* Talks fail ahead of vote on Icesave repayment bill
* Iceland owes Britain, Netherlands more than $5 bln
* Sides have argued over interest rate in proposal
(Adds details, second dateline)
AMSTERDAM/STOCKHOLM, March 5 Iceland walked away
from talks on Friday with the Netherlands and Britain over debts
related to the 2008 collapse of its banking system, a source
familiar with the matter told Reuters.
Iceland's parliament passed a law late last year to repay
the Dutch and the British more than $5 billion related to the
banking collapse, but the bill was forced into a public
referendum after Iceland's president refused to sign it.
Icelanders will vote Saturday on that referendum, which is
expected to fail by a wide margin.
A statement from Iceland's finance ministry said its
negotiating committee was returning to Reykjavik from London and
that it hoped for fresh talks as soon as next week.
But a source familiar with the situation told Reuters, on
condition of anonymity, that Iceland "walked away" from the
talks and that no new talks were planned or scheduled.
Iceland, however, denied talks have broken down.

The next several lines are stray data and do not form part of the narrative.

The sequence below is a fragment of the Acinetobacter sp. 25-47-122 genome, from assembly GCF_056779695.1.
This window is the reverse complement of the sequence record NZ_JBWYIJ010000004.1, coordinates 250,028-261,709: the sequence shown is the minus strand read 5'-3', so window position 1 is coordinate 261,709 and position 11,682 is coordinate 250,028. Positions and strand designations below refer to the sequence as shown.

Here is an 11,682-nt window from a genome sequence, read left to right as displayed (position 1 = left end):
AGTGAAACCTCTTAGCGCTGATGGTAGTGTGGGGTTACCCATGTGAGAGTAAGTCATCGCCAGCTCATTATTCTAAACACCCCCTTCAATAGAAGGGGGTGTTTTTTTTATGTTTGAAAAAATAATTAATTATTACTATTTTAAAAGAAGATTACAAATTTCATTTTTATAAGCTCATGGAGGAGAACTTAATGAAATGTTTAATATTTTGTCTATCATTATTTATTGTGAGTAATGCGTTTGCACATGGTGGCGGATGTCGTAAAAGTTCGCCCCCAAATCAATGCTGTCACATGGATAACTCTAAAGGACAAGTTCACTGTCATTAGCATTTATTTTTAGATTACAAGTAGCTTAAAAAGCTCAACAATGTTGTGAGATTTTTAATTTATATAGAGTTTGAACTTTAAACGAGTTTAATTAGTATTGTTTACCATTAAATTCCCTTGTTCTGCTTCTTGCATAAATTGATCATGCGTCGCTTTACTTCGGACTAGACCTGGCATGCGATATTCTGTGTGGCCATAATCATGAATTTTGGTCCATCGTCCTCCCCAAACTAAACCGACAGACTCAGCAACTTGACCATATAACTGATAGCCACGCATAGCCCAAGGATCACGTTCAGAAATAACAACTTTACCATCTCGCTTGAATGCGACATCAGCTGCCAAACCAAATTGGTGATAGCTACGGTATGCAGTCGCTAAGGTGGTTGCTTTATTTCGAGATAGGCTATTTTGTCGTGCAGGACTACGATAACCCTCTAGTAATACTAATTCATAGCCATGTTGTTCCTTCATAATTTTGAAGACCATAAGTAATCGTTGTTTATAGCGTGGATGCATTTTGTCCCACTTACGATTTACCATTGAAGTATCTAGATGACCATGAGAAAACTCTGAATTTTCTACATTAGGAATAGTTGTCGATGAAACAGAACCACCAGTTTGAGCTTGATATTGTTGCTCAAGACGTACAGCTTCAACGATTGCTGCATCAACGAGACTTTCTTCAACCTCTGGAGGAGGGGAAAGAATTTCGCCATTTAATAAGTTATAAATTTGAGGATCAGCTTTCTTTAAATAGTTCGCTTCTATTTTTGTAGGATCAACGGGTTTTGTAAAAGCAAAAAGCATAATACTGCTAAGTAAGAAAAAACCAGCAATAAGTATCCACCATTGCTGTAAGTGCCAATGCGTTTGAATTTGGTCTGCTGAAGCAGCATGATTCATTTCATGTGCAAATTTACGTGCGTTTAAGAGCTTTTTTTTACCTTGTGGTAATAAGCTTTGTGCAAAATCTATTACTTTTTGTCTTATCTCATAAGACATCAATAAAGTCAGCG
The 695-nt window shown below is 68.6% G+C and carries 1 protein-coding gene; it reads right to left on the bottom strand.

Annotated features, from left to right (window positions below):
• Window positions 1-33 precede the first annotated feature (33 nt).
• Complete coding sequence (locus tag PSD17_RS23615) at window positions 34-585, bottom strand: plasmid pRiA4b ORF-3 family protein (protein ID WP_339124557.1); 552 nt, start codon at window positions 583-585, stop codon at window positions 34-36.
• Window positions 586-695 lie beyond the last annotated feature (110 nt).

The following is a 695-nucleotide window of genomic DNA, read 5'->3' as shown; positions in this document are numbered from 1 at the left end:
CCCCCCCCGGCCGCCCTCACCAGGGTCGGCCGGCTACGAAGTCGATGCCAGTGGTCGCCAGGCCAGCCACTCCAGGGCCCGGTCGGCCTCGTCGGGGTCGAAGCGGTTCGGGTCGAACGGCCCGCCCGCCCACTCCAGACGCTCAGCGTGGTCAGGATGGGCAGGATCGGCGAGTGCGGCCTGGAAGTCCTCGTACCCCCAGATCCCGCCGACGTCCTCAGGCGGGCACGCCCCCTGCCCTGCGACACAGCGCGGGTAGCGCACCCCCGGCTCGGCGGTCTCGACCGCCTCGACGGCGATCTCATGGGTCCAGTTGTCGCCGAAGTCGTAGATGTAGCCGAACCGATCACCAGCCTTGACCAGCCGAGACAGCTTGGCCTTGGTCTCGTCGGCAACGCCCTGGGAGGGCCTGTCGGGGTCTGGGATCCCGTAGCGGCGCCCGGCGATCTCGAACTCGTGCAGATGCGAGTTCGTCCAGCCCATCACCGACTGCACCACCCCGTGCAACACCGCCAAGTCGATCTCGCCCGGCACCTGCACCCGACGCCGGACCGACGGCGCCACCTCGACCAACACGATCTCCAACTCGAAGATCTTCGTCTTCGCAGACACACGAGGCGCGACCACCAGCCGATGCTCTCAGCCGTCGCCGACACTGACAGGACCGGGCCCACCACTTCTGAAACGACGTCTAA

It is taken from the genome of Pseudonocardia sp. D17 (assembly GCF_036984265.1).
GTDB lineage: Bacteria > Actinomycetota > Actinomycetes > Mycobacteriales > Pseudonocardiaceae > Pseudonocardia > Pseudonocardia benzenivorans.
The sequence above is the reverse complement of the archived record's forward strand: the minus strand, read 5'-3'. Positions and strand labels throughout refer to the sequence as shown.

"The official attitude here is that talks are ongoing and
it's just a break," a spokesman for Iceland's Prime Minister
Johanna Sigurdardottir said.
The spokesman added that Finance Minister Steingrimur
Sigfusson believes talks can continue after the weekend but
there was no confirmation of that.
On Feb. 19 Britain and the Netherlands proposed a new deal
to Iceland that would replace the agreement underlying the
referendum. That new deal lowered the interest rate Iceland
would pay and gave it a two-year interest holiday.
Iceland countered, however, that the interest rate proposed
was still too high and would inappropriately let its creditor
nations make a profit on the deal.
Britain and the Netherlands compensated savers in online
banks run by Icelandic banks, particularly Icesave, when the
island nation's system collapsed during the credit crisis.
(Reporting by Ben Berkowitz in Amsterdam and Nick Vinocur in
Stockholm; editing by Philippa Fletcher)